The Union: Coming to terms with our new home
Thursday August 23, 2001 |
Phase one of the new student union is complete. After nearly a year and a half of construction, students are able to compare the new Student Union Memorial Center to the old Memorial Student Union.
The old union, built nearly 50 years ago, was replaced due to damages including leaks, rotting pipes and asbestos. The original building was designed to serve only 15,000 students. The new student union, when completed, will accommodate the nearly 74,000 visitors the union receives daily.
As new sections of the union begin to open for business, including the new food court, students have become concerned with many aspects of the new union. While many find the new structure appealing aesthetically, others claim that money has been wasted and that characteristics of the old union will be missed
Questions concerning design, services and need have surfaced. The new union plays an important role in the life of a UA student, and because of this, the Student Union Memorial Center has become one of the most widely discussed topics on campus.
Plan Three Hours for Lunch
By Jessica Lee
Now that some of the fences are down, we suddenly realize there is another side of campus. And the golden gates of heaven have opened to reveal the glorious, blinding new union.
No more sneaking up to touch the bell tower in between class.
There is a bunch of people on campus who are excited about the new building - Domino's, McDonald's, Panda Express, Pepsi and Seattle's Best - and maybe some of the freshmen who never knew the old place.
We aren't upset that the UA administration took it upon itself to build us a new union, but we are a bit perturbed that it spent two years and a classified number of our dollars to build this union.
More importantly, it isn't any better.
Wait, I take that back. Has anyone seen the new chairs in Cafˇ Sonora? They are so beautiful they make me cringe. Talk about money that could have been given to faculty.
The complaints that filled the old union didn't get fixed with the new. There are still long lines, expensive food, mediocre variety and inefficient seating. Some argue that it is worse.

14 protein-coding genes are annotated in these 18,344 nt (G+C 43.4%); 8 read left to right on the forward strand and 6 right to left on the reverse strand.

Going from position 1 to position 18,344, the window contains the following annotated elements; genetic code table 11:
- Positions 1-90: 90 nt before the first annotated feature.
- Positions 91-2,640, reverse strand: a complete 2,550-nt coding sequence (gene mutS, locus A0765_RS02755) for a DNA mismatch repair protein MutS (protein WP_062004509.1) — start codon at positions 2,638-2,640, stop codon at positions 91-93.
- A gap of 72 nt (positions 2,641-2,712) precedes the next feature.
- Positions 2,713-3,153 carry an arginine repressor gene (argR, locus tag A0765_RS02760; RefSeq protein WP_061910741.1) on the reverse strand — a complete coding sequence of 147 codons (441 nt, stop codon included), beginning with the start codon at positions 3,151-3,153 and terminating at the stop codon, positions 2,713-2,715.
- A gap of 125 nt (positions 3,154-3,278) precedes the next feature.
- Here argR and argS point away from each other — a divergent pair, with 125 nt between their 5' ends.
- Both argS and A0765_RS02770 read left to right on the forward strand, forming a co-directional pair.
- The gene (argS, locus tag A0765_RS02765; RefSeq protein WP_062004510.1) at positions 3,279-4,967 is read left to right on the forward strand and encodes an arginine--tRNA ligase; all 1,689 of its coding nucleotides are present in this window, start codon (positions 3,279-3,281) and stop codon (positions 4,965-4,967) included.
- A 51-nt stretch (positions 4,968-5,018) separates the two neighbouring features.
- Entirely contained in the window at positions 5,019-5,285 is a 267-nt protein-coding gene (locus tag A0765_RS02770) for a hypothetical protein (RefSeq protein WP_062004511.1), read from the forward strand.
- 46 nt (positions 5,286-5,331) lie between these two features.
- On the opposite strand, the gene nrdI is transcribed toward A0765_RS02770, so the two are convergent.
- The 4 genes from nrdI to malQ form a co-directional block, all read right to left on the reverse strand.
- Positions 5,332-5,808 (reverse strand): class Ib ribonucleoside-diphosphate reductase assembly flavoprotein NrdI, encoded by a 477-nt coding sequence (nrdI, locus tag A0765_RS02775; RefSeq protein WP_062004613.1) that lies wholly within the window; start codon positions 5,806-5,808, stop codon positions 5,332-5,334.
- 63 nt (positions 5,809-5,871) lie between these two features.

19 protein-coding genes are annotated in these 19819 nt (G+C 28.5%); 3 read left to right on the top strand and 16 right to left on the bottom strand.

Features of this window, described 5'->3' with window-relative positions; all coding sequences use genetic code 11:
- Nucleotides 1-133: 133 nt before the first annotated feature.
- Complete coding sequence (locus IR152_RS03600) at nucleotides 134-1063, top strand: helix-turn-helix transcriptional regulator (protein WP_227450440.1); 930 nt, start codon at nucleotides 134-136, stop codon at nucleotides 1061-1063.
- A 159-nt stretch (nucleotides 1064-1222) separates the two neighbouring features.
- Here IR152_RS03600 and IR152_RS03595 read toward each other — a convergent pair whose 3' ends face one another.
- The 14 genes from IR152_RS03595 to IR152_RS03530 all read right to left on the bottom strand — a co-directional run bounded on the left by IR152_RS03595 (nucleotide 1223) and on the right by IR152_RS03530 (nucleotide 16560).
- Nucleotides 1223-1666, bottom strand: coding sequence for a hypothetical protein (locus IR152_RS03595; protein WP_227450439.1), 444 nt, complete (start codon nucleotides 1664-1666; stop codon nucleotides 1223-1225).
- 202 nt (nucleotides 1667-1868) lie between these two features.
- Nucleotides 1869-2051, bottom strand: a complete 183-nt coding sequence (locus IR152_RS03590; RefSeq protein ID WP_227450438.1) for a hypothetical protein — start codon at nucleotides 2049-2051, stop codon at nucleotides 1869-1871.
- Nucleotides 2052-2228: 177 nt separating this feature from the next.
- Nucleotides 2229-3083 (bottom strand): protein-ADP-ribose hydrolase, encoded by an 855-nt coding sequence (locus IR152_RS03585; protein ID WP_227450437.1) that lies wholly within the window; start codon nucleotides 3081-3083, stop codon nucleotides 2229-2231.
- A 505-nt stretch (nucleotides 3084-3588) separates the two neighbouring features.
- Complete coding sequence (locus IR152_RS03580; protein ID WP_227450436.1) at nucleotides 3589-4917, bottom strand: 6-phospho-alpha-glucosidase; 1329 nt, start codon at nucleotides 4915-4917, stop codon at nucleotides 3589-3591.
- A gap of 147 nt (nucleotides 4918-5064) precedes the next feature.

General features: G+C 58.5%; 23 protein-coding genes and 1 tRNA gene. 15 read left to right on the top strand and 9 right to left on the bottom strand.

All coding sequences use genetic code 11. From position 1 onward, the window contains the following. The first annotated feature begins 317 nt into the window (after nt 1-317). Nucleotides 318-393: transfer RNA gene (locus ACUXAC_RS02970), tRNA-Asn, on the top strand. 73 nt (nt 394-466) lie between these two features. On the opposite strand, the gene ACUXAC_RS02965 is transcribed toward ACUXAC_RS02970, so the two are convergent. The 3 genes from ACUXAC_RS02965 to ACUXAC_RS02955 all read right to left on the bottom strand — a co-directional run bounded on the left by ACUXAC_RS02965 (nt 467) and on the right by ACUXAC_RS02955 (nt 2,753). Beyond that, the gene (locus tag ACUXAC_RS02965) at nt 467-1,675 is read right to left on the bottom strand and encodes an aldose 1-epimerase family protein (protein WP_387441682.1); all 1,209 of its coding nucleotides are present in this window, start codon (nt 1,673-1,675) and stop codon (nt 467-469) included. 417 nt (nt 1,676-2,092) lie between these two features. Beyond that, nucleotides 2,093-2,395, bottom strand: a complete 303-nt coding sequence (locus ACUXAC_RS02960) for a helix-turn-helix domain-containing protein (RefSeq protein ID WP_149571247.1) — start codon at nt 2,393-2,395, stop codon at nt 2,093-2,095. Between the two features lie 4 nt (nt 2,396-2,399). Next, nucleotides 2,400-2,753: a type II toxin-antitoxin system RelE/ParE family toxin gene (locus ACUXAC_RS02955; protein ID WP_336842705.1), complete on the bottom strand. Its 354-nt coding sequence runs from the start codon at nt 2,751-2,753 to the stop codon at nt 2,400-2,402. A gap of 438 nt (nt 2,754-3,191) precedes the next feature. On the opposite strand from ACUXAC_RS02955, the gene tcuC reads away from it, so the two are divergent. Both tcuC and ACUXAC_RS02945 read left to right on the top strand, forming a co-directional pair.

They also care more about bringing in chains instead of providing opportunities to local businesses. How about space for Bison Witches and Bentley's Coffee and Tea?
The UA Administration has clearly stated its values.
It would be nice if the students had some jurisdiction on what their tuition dollars are spent on. Instead, we are witnessing our academic integrity going down the drain with the Fig.
Jessica Lee is an environmental science junior. She can be reached at firstname.lastname@example.org.
Orphans in our own homes
By: Nick Zeckets
Dorms and off-campus housing serve as home for the University of Arizona's 36,000 students when they aren't in classes, but where's home during the school day? Historically the Student Union was home - a meeting place, somewhere the community could see student performances, and a lively yet relaxed atmosphere where Wildcats could unwind between lectures.
Now, the trendy mall atmosphere that has replaced our purportedly ailing union is failing at filling those shoes. Better to have a comfortable old pair of kicks than the new Kobes three sizes too small. It seems ages ago that one could blow off the heat and stress of school in the cellar or at Sam's Place. With three pool tables and no chill mojo to fall into - the union just isn't home.
Marketing and money are commonplace in today's union.
No more convenience, no more enjoyment, and there sure as hell is no more communal feel. You want to see a student performance, sit down with your posse/cru/boys/girls to eat, or shoot a couple of games of stick? Not possible.
Eating areas are teensy weensy, and there are more food options to bring campus in to grub.
Options are great, but being smashed in a corridor for 15 minutes to get to the line of your eatery of choice, only to have to hawk over a table to sit down at for another 15 minutes is not relaxing - it's a trial.
As students, we have no home on campus. We're orphans in our own home. The new facility, only passing because of the options, rates a D in my book.
Nick Zeckets is a near-eastern studies senior. He can be reached at email@example.com.
New union lacks character
By: Laura Winsky